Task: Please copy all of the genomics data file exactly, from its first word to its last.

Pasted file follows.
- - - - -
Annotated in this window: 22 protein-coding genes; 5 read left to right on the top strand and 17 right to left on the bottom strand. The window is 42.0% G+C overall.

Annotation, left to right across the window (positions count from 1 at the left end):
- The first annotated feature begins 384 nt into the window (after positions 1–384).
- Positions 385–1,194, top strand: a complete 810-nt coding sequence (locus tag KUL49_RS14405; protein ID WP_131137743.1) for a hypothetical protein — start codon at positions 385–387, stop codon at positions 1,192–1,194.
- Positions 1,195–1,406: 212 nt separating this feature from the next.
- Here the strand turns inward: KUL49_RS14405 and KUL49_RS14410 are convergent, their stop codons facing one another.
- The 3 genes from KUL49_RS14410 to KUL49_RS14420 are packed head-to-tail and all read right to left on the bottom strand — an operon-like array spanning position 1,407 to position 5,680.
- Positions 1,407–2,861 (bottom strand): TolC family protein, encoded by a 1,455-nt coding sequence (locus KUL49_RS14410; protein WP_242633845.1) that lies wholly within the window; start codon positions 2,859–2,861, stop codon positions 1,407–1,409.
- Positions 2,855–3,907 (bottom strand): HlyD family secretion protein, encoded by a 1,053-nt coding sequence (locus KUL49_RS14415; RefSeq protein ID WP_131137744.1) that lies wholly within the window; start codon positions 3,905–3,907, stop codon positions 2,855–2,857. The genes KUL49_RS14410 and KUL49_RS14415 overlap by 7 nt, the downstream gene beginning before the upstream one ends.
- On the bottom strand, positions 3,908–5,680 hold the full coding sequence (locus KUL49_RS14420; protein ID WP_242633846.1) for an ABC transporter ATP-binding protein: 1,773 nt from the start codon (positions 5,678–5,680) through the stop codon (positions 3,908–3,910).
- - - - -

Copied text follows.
Annotated in this window: 22 protein-coding genes; 5 read left to right on the top strand and 17 right to left on the bottom strand. The window is 42.0% G+C overall.

Annotation, left to right across the window (positions count from 1 at the left end):
- The first annotated feature begins 384 nt into the window (after positions 1–384).
- Positions 385–1,194, top strand: a complete 810-nt coding sequence (locus tag KUL49_RS14405; protein ID WP_131137743.1) for a hypothetical protein — start codon at positions 385–387, stop codon at positions 1,192–1,194.
- Positions 1,195–1,406: 212 nt separating this feature from the next.
- Here the strand turns inward: KUL49_RS14405 and KUL49_RS14410 are convergent, their stop codons facing one another.
- The 3 genes from KUL49_RS14410 to KUL49_RS14420 are packed head-to-tail and all read right to left on the bottom strand — an operon-like array spanning position 1,407 to position 5,680.
- Positions 1,407–2,861 (bottom strand): TolC family protein, encoded by a 1,455-nt coding sequence (locus KUL49_RS14410; protein WP_242633845.1) that lies wholly within the window; start codon positions 2,859–2,861, stop codon positions 1,407–1,409.
- Positions 2,855–3,907 (bottom strand): HlyD family secretion protein, encoded by a 1,053-nt coding sequence (locus KUL49_RS14415; RefSeq protein ID WP_131137744.1) that lies wholly within the window; start codon positions 3,905–3,907, stop codon positions 2,855–2,857. The genes KUL49_RS14410 and KUL49_RS14415 overlap by 7 nt, the downstream gene beginning before the upstream one ends.
- On the bottom strand, positions 3,908–5,680 hold the full coding sequence (locus KUL49_RS14420; protein ID WP_242633846.1) for an ABC transporter ATP-binding protein: 1,773 nt from the start codon (positions 5,678–5,680) through the stop codon (positions 3,908–3,910).